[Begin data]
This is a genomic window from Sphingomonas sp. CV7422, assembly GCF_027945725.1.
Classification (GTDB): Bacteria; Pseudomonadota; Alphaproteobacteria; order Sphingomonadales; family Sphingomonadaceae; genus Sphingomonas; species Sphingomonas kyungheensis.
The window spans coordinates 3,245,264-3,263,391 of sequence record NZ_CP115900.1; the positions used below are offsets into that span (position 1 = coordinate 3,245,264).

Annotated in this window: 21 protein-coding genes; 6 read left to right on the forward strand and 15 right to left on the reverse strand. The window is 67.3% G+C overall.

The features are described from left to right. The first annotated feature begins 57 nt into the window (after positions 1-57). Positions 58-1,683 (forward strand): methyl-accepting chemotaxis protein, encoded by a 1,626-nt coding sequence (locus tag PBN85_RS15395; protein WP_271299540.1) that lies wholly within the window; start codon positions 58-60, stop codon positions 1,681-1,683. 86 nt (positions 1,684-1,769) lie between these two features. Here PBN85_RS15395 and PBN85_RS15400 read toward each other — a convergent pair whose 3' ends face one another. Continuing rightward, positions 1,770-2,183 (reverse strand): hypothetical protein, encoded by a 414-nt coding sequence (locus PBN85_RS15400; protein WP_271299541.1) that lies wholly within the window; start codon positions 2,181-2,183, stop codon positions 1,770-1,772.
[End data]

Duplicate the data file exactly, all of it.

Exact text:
This is a genomic window from Sphingomonas sp. CV7422, assembly GCF_027945725.1.
Classification (GTDB): Bacteria; Pseudomonadota; Alphaproteobacteria; order Sphingomonadales; family Sphingomonadaceae; genus Sphingomonas; species Sphingomonas kyungheensis.
The window spans coordinates 3,245,264-3,263,391 of sequence record NZ_CP115900.1; the positions used below are offsets into that span (position 1 = coordinate 3,245,264).

Annotated in this window: 21 protein-coding genes; 6 read left to right on the forward strand and 15 right to left on the reverse strand. The window is 67.3% G+C overall.

The features are described from left to right. The first annotated feature begins 57 nt into the window (after positions 1-57). Positions 58-1,683 (forward strand): methyl-accepting chemotaxis protein, encoded by a 1,626-nt coding sequence (locus tag PBN85_RS15395; protein WP_271299540.1) that lies wholly within the window; start codon positions 58-60, stop codon positions 1,681-1,683. 86 nt (positions 1,684-1,769) lie between these two features. Here PBN85_RS15395 and PBN85_RS15400 read toward each other — a convergent pair whose 3' ends face one another. Continuing rightward, positions 1,770-2,183 (reverse strand): hypothetical protein, encoded by a 414-nt coding sequence (locus PBN85_RS15400; protein WP_271299541.1) that lies wholly within the window; start codon positions 2,181-2,183, stop codon positions 1,770-1,772.